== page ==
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Politics, not policy, killed deal on U.S. ports
San Francisco Chronicle


March 11, 2006

WASHINGTON - The collapse of the Dubai port deal was a victory for the politics of fear.

Democrats saw an opportunity to exploit the terrorism anxieties that have been used against them for the past two elections. Republicans faced the prospect that following their president could cost them the November midterm elections.

The result was an extraordinary bipartisan consensus to stand up to President Bush and shut Arabs out of U.S. ports, killing a deal that security experts generally agreed presented no threat.

Fear of foreign investment has been a factor in American politics at other times over the past century: the United States confiscated German assets prior to World War I, and Congress expressed alarm over Japanese investments in the 1980s and Chinese investments in the past few years.




But fear of terrorists in general, and Arab Muslims in particular, has been the driving force of American politics since Sept. 11, 2001.

Bush's unrelenting - exaggerated, according to his critics - campaign against terrorism underpinned the environment that doomed the port deal. Elevated terror warnings from the Department of Homeland Security, the war in Iraq and regular admonitions in presidential speeches of the looming danger have conditioned many Americans to anticipate the worst.

A Washington Post/ABC News poll published Thursday found that 1 in 3 Americans believe "mainstream Islam encourages violence against non-Muslims," and nearly half of Americans surveyed have an unfavorable opinion of the religion. The anti-Muslim views are stronger than those expressed even during the anxious months immediately following the 2001 terrorist attacks.

Against such a backdrop, the port deal stood little chance.

Until the past month, the security issue has been used most effectively by Republicans. Bush's top political aide, Karl Rove, signaled that it would be a big issue once again for Republicans in the 2006 congressional elections, telling party activists earlier this year that Democrats "have a pre-9/11 view of the world."

This time, the White House left itself vulnerable by failing to consult with Congress and lay the political groundwork for what it regarded as an inconsequential business transaction - and Democrats pounced.

Dubai Ports World announced in November a $6.8 billion bid to buy a British firm that among its activities managed terminals at six major U.S. ports, including New York. The bid was reviewed by a 12-agency federal panel and approved Feb. 10.

About a week later, Democratic Sens. Chuck Schumer of New York and Frank Lautenberg of New Jersey began warning that the nation's security would be jeopardized, and the issue quickly exploded into the No. 1 topic on talk radio and cable TV.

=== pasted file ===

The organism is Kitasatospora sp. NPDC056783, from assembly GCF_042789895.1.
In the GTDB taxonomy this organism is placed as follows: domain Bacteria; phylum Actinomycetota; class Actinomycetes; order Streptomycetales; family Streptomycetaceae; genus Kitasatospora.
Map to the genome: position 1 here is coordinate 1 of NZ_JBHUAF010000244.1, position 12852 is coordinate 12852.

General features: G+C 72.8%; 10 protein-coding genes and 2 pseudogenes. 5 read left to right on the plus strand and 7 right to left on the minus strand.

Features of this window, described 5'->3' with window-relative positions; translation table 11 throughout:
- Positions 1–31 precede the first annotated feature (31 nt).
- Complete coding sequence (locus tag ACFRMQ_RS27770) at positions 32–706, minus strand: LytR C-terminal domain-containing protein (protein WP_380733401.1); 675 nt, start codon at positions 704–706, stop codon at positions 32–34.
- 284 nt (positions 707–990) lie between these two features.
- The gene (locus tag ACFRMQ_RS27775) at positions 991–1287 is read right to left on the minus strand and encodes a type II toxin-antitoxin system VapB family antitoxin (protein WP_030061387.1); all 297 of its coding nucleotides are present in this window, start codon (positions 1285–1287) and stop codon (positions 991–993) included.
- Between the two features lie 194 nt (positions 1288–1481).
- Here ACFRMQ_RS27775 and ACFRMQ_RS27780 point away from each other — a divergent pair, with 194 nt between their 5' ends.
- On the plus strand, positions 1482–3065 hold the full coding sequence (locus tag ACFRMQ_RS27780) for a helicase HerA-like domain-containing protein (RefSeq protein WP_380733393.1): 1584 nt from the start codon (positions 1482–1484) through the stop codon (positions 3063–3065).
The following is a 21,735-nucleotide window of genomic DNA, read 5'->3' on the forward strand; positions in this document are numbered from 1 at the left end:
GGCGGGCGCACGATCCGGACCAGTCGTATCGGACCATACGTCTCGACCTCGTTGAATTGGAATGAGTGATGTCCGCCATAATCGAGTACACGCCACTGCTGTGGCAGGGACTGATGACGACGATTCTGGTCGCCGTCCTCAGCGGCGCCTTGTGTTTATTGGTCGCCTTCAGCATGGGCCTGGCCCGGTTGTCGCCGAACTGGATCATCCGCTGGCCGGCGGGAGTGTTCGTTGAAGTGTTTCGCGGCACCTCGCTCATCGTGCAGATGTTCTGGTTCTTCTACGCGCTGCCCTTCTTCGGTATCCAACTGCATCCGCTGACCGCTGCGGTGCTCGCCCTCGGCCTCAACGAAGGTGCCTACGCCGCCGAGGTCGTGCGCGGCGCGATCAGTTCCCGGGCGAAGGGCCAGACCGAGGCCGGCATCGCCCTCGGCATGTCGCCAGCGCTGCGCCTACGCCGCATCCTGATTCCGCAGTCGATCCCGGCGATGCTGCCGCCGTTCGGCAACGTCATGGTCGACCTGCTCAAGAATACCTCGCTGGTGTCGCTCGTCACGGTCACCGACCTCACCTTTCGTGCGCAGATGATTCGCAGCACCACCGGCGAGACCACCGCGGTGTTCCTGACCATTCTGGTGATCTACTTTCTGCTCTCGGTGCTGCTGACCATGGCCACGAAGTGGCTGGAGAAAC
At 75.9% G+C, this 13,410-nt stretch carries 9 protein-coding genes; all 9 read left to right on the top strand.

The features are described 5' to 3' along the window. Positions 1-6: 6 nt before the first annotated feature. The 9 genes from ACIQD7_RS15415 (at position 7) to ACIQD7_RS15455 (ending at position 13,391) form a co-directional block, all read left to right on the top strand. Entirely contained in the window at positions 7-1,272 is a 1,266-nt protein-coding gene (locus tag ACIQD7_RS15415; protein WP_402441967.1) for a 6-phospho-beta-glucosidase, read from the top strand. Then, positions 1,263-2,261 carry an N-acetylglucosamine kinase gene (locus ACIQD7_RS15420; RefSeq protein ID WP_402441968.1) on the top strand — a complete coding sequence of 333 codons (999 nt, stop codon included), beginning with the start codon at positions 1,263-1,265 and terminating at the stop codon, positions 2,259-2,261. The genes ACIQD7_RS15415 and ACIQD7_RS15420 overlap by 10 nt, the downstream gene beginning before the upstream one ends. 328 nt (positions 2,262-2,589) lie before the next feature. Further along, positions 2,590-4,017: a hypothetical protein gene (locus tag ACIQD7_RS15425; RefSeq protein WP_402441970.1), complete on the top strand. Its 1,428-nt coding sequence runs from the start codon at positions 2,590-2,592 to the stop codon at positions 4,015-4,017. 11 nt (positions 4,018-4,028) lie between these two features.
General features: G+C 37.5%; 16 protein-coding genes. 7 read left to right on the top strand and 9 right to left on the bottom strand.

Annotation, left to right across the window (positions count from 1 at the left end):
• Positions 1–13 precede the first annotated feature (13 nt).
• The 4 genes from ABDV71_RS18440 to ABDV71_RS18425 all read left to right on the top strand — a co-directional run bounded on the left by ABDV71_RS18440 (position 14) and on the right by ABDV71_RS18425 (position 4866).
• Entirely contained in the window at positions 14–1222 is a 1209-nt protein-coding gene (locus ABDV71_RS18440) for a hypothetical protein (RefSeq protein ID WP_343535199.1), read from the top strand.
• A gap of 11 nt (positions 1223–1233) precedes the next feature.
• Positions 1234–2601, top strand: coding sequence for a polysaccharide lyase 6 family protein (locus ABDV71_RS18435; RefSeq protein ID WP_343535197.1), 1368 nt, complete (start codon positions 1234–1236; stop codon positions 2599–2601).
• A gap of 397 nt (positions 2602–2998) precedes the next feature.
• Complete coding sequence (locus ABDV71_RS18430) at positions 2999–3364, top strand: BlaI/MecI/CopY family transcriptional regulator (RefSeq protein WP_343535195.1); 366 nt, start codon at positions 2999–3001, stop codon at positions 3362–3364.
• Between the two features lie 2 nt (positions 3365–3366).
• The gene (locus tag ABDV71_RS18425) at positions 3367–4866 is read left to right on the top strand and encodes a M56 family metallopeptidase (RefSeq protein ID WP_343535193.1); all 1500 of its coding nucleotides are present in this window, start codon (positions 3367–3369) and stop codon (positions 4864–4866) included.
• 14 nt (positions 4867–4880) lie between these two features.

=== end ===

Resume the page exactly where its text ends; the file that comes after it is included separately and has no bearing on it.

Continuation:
"There is a cycle of backlash against foreign ... investors at times of insecurity in the U.S.," said David Marchick, a Washington attorney and co-author of the soon-to-be-released book "U.S. National Security and Foreign Direct Investment."

"This episode will hurt U.S. interests because we're alienating one of the few Arab countries that has actually cooperated with the U.S. in the war on terror," said Marchick, a former Clinton administration official.

Dismissing such guidance, members of both parties called for the deal to be investigated further, and this week a House committee voted 62-2 to block it.

One House Democrat, Rep. Harold Ford of Tennessee, produced a television commercial for his coming Senate run in which he is shown walking through the Port of Baltimore as pictures of a member of the Taliban, wearing a black turban, and two Sept. 11 terrorists are shown. "I'm running for the Senate because we shouldn't outsource our national security to anyone," Ford says in the ad.

Republicans, facing a disgruntled electorate and a president whose approval ratings are below 40 percent, did almost nothing to stand in the Democrats' way. The deal collapsed after Republican leaders told Bush at the White House Thursday that it was going to be killed in Congress despite his threat of a veto.

Privately, many Democrats conceded the xenophobic and anti-Arab strains to their rhetoric made them uncomfortable. But opinion polls that showed the issue hurting Bush's popularity and GOP chances in November prompted them to step up their attacks.

"The Democrats just out-Roved Rove," said James Zogby, president of the Arab American Institute, describing congressional pressure to scuttle the deal as "shameless, absolutely disgraceful behavior."

Democrats insisted their cause was not anti-Arab but applied to any foreign operations at U.S. ports, and they pushed measures to require that U.S. companies be the only ones allowed to manage terminals. The legislation would fundamentally alter most of the nation's largest ports, including the Port of Oakland, where terminals are managed by companies headquartered in Japan, Singapore, Denmark and Korea.

"This is not aimed at any company, it's not aimed at any country, it is aimed at trying to send a big wake-up call to our own government that we've not done what we need to do on security in our ports and so much else that has basically been neglected since 9/11," said Sen. Hillary Clinton, D-N.Y.


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